I have an HTC Mozart Windows 7 that does not support Flash, also an Android tablet that doesn't...and now never will.

    Please BEEB get to work on an app for the those without flash and using the Windows format. Please confirm if this will happen so I can decide whether to burn the phone or not.

  • Comment number 47.

    Have got AirPlay working now (not very intuitive, could we not just have the airplay icon on the same row of te screen as the progress bar a la YouTube?) but notice that when AirPlay is enabled and subtitles are turned on, the subtitles apper on the iPad and not the tv screen I am streaming to. Makes subtitles virtually impossible to read.

  • Comment number 48.

    I was very pleased to find recently that I could download programmes to my PC and then onto my Samsung Wave so that I could watch them while abroad on holiday.

    However, unless I'm missing something, it appears that the licence for the programme on the phone lasts for exactly one week. As even a one week holiday lasts more than that when you include travelling time, I wonder why the licence is so restrictive, especially as it appears to last longer for the original downloaded programme on my PC.

    Can someone from the BBC confirm that I'm right, and if I am, explain this restriction and tell me if it likely to be relaxed in the future?

  • Comment number 49.

    @_Ewan_ Alex Cockell

    There is a very good reason why the BBC wouldn't want a fully open iPlayer API. While it would permit the creation of decent 3rd party iPlayer apps, it would also permit more nefarious uses which, I can fully understand, the BBC and the people who produce its programmes want to avoid.

    However. There should be no barrier to the BBC producing an digitally licensable API. Without going into technical details, this is simple to achieve and would involve interested parties obtaining a key from the BBC, which is used as part of the authentication layer when that developer's app uses the iPlayer API.

    This would permit the BBC to cancel or suspend a licence and prevent that licensee's app from using the API. It would also permit the BBC to watermark downloaded content with a signature based on that key enabling them to detect if the licensee or their app is allowing iPlayer content to leak into the public domain.

    A system like this would permit the development of iPlayer clients by 3rd parties while permitting the BBC to retain control and oversight.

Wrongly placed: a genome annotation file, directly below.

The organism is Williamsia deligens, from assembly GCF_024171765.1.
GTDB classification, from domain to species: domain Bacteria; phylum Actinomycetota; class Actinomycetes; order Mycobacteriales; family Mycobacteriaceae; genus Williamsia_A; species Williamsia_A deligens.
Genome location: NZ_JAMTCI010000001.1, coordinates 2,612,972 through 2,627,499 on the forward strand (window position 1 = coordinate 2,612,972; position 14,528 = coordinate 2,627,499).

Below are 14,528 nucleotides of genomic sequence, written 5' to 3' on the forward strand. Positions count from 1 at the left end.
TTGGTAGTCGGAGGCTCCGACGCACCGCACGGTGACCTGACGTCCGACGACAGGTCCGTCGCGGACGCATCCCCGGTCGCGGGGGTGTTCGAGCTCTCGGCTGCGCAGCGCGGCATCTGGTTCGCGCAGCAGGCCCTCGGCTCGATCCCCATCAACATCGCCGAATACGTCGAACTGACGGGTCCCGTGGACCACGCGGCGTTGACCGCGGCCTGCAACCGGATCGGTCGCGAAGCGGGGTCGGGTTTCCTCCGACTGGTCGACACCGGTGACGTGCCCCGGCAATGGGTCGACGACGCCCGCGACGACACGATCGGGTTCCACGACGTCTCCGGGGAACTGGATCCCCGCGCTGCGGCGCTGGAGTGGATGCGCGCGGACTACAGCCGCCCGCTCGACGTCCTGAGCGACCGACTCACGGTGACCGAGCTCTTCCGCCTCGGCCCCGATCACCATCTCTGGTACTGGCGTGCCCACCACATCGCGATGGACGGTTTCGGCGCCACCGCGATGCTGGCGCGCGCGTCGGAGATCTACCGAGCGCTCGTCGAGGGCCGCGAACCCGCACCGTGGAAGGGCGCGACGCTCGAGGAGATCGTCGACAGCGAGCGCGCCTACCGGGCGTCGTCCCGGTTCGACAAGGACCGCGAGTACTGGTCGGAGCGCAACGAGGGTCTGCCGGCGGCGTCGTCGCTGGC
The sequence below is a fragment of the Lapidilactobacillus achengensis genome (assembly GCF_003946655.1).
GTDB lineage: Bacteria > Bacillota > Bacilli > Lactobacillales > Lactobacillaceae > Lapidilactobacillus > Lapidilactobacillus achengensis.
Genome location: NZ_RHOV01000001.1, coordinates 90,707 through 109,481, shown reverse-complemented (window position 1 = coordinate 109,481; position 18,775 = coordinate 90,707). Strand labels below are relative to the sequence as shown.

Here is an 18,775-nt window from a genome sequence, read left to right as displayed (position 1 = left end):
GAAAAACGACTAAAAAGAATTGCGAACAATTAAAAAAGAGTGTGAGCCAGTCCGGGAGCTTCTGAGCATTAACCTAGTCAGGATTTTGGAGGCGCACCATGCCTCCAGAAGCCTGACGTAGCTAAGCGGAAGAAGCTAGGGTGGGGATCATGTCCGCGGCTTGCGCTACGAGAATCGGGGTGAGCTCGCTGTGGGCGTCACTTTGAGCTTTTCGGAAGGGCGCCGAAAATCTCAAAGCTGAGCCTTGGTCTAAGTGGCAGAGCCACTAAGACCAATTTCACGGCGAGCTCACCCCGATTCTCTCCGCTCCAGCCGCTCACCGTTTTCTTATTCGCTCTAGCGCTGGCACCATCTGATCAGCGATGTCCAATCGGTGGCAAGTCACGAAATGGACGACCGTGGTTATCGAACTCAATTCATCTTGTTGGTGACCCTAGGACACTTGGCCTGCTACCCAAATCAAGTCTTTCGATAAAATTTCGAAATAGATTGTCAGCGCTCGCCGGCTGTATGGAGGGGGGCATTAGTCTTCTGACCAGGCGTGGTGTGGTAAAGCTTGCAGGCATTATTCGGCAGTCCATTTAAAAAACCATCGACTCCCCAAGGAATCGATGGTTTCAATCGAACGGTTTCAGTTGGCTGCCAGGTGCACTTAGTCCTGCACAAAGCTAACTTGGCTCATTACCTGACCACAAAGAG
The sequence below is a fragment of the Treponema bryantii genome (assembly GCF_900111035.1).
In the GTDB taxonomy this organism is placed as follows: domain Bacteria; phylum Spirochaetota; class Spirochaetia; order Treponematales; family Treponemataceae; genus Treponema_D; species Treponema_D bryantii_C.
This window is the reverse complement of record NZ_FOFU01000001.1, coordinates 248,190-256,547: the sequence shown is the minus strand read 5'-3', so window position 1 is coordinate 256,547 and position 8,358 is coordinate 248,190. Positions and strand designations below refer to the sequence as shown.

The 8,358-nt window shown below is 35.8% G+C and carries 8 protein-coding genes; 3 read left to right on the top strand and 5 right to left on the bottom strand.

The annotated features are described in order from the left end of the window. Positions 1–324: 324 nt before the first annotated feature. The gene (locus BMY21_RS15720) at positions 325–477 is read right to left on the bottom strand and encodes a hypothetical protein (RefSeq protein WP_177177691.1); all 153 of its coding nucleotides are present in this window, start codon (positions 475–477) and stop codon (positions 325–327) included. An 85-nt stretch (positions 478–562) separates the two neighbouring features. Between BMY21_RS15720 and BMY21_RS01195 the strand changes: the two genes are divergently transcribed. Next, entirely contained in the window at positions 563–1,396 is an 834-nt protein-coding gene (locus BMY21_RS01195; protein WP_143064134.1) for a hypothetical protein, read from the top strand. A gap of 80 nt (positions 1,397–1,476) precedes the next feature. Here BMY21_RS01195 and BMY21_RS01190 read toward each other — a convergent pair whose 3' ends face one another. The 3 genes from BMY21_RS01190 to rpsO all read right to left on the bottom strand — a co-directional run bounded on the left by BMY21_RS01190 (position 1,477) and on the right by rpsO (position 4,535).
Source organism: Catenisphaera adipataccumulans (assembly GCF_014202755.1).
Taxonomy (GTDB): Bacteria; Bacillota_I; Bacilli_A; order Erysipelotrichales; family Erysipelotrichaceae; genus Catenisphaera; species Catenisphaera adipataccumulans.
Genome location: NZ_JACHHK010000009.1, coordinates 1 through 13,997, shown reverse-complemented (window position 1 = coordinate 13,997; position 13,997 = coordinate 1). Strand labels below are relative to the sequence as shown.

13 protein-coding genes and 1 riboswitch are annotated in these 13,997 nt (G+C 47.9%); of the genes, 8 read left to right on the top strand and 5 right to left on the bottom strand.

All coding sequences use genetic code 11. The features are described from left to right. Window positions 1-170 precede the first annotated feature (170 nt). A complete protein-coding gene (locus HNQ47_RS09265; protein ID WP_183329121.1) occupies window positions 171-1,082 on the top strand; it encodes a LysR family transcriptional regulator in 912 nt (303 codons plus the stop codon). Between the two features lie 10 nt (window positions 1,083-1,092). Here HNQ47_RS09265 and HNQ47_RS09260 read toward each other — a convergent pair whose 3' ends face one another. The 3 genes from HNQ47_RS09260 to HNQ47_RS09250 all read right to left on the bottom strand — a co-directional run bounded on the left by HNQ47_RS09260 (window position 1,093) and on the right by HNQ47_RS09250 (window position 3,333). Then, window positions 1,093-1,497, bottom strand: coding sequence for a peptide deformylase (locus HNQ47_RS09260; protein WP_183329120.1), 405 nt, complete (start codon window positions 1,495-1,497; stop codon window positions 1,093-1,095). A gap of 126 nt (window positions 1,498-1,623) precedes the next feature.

The idea of a fully open API is, I'm afraid, wishful thinking. Even if the BBC went ahead and produced such an interface, the rights holders to many (most, probably) of the programmes would not permit them to be made available through such an interface.

    Having said that, the current status-quo, with the BBC attempting (and failing, IMHO) to provide a full end-to-end iPlayer service for all platforms is doomed to continue to provide the poor user experience and poor support we are all familiar with.

    Therefore I believe a licencenced API "middle way" is the best option. Or, rather, the least worst.

  • Comment number 50.

    Yeah, there is an Android APP.

    Which ONLY works with some processor types. Because the Android is stuck with Flash. Despite the BBC emplying a fairly standard file type, wrapped in a custom layer especially for the Apple. (Hardly an open standard that the BBC espouses).

    I am paying for the BBC to develope Apps and deliver content via Flash that I and millions of other Android users cant see.

    How the heck is THAT fair?

  • Comment number 51.

    Now that the bbc have sorted out streaming... maybe they can focus some time sorting out the DRM unable to get licence file when downloading content from the BBC using symbian3 phones such as the nokia n8. When I puchase a phone I always check to see if I can download content from hte bbc iplayer.... this was working on the N8 but for nearly 2 months this has been an issue.... cmon bbc pull your finger out... if I was an iphone user I you would be looking at the issue by now...

    see , joolz2000 comment or at least give us an update.

  • Comment number 52.

    IPlayer app doesn't seem to work well with Voiceover, some buttons are incorrectly lsabeled etc. which doesn't give a good user experience for anyone using Voiceover on the IPhone or IPad. Please resolve.

  • Comment number 53.

    When will all bbc apps be available on android? Especially cbeebies!

  • Comment number 54.

    @49 - Epon... how about maybe asserting BBC ID login requirement for 3rd-party clients? Then there's the possibility of watermarking with a user-identifiable hash on playout..

    In any case, as long as it was possible to develop and distribute open-source client plugins... and the watermark could be used to nail the actual leaker after the event.

    As long as, say, Linux distros could distribute the plugin - even in source for platforms like Gentoo..

  • Comment number 55.

    Is the app downloadable in the USA?